A senior studying math and chemistry, Mr. Hartman said that he had grown up Catholic but had walked away during high school when he was grappling with his gender identity. Because his church community had no visible LGBTQ members, he felt he had to choose between living authentically and his faith. 

“I spent a lot of time praying God would fix me, and when he didn’t, I figured God hated me,” Mr. Hartman said.

But during college, he attended Mass with a friend and realized he had wanted to practice his faith again. He signed up to be a lector during the Ignatian Q Mass but when he realized that the encouraging community he was used to at College Church had been targeted by protesters, he broke down. A member of the campus ministry team offered to have someone take his spot for him, but Mr. Hartman refused.

“It’s hugely important for us to be visible in the church because maybe if I had this visibility in the church when I was growing up, maybe I wouldn’t have walked away,” he said. 

Meeting bigotry with joy

Nick Fagnant, a doctoral student at Boston College’s Clough School of Theology and Ministry, who was at the Mass, said that what disturbed him about the protest was the message it sent to LGBTQ Catholics who had been away from the church but who sought a welcoming space to worship as part of the conference.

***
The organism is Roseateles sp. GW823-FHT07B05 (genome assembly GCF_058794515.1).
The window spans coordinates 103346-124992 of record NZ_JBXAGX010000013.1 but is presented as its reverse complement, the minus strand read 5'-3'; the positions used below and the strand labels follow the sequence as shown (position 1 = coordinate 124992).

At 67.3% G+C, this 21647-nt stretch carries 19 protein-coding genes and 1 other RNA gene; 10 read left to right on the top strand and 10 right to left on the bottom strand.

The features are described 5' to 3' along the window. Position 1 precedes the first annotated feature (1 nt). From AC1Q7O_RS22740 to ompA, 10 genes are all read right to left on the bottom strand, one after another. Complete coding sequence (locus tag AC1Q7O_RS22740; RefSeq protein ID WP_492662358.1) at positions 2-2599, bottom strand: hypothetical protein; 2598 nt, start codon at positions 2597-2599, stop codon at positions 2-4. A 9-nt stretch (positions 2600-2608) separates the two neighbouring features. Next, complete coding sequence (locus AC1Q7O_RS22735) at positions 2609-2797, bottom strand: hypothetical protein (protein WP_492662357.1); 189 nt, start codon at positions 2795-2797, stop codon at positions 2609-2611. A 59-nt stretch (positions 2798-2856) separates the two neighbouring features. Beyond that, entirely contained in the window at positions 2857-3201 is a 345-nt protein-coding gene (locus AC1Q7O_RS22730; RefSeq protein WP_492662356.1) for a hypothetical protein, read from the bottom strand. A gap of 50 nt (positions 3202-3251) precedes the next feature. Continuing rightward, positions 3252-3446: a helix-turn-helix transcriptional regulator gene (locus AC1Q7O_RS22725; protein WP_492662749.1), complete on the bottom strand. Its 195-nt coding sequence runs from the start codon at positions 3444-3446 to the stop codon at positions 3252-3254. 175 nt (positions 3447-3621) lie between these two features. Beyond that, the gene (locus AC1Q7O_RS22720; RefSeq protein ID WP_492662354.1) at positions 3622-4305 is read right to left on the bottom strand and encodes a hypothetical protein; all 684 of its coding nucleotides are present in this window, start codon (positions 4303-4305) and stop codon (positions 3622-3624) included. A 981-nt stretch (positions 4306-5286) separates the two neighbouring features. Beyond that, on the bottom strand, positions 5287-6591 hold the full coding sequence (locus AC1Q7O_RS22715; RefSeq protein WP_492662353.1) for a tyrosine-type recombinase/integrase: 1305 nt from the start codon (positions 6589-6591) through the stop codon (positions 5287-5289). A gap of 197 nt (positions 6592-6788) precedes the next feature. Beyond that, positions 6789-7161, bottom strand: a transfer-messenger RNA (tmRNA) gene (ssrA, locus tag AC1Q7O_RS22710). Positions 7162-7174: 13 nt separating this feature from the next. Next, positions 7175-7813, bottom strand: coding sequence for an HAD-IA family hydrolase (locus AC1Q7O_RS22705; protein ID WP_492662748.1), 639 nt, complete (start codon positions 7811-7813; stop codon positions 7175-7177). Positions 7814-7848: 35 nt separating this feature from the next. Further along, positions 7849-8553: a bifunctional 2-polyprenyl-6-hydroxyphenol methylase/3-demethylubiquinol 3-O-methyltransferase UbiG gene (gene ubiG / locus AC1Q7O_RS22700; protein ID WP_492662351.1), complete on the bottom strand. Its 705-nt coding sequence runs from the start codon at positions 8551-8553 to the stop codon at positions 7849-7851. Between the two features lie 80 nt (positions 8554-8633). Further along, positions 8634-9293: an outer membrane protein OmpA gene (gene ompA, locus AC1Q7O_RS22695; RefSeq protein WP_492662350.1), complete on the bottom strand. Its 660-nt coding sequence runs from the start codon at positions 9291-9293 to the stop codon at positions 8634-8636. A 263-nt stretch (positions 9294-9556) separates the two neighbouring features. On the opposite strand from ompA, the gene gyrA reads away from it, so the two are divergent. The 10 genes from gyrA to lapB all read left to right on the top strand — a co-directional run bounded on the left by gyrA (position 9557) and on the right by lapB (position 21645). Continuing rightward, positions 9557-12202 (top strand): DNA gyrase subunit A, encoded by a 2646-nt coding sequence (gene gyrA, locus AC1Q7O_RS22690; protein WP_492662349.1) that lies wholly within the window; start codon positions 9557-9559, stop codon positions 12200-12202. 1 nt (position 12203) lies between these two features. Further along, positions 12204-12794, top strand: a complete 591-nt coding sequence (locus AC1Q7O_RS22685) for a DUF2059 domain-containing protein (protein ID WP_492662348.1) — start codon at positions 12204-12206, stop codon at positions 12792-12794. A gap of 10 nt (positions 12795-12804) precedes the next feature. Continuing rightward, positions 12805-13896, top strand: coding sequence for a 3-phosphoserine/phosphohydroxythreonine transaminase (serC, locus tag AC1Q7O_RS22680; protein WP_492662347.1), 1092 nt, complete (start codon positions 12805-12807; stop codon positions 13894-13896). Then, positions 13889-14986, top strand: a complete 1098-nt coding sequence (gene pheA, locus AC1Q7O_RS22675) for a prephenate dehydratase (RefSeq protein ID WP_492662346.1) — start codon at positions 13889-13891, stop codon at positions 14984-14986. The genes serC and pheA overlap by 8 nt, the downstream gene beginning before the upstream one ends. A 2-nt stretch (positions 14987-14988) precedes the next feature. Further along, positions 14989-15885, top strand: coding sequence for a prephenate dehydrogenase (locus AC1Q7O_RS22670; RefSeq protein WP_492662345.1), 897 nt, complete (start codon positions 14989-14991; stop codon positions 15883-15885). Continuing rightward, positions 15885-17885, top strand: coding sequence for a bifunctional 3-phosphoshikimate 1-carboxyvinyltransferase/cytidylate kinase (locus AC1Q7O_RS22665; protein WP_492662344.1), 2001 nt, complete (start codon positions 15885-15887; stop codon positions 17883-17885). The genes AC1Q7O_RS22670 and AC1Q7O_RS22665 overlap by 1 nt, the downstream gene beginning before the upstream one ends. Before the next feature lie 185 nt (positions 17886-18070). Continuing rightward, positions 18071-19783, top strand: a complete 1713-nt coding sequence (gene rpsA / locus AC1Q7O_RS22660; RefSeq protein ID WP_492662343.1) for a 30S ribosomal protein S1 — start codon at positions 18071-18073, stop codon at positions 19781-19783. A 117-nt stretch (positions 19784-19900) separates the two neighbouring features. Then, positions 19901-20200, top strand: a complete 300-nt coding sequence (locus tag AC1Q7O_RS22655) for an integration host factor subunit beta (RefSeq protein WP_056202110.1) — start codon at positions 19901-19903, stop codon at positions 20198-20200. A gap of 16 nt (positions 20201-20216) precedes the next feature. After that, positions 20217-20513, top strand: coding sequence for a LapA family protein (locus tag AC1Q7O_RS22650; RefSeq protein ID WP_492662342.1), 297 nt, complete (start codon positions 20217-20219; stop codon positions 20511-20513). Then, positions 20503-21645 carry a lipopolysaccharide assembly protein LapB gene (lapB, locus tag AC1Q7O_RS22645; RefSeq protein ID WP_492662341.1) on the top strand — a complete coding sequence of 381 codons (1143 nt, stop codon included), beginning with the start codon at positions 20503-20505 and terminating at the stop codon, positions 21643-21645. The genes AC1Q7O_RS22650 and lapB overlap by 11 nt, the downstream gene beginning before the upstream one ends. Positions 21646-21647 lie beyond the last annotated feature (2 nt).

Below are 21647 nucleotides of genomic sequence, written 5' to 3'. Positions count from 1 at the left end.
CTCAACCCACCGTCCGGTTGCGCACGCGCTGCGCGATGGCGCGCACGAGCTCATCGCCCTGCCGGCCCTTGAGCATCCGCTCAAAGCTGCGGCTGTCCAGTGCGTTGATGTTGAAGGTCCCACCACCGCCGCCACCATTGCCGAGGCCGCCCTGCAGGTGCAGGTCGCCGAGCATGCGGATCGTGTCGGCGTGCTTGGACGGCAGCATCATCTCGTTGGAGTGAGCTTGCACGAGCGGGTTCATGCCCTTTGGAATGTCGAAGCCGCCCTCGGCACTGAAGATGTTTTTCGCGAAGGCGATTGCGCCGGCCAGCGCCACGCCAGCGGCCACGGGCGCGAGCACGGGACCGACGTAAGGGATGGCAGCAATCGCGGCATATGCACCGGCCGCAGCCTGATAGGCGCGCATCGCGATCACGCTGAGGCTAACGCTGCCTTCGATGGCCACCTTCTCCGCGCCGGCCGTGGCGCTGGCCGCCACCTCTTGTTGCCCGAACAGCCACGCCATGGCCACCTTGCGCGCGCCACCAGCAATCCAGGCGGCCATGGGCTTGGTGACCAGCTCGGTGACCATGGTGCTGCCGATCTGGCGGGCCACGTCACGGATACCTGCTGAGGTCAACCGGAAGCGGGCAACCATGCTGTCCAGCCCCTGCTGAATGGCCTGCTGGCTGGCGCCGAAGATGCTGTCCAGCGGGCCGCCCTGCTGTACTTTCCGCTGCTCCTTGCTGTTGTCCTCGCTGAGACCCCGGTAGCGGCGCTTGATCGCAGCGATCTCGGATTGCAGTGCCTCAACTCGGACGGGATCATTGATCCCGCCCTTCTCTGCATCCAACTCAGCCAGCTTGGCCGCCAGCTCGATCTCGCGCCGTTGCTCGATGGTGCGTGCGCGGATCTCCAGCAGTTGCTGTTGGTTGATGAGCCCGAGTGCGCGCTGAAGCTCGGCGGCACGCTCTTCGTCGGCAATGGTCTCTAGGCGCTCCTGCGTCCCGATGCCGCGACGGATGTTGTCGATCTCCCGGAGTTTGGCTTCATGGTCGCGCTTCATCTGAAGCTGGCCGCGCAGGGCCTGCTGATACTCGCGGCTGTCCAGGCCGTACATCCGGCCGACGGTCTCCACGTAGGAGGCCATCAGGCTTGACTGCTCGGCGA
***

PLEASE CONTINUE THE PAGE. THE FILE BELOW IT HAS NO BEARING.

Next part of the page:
“What will this teach them about the Catholic Church?” he recalled thinking when he realized that a protest was taking place. “They finally show up, they have the courage to say yes to going to Mass for whatever reason, and this is how the church responds.” This was, after all, Catholics protesting against other Catholics during a Mass.

“Students met the protest and the bigotry with joy. The counterprotest was queer joy, community and celebration.”

The protesters remained kneeling in prayer during the entirety of the Mass, reciting the rosary aloud and at some points, shaking their rosary beads, apparently in protest. Mr. Fagnant said he was moved by the way conference staff, including some Jesuits and lay ministers, modeled a welcoming attitude toward the protesters while also standing up for the conference participants by ensuring that the Mass would continue. But mostly, he was heartened by the reaction of the undergraduates.

“Students met the protest and the bigotry with joy,” he said. “The counterprotest was queer joy, community and celebration.”

Michael J. O’Loughlin

Michael J. O’Loughlin is the executive director of Outreach and the author of "Hidden Mercy: AIDS, Catholics, and the Untold Stories of Compassion in the Face of Fear." Previously, he was the national correspondent for America. Twitter: @mikeoloughlin

All articles by Michael J. O’Loughlin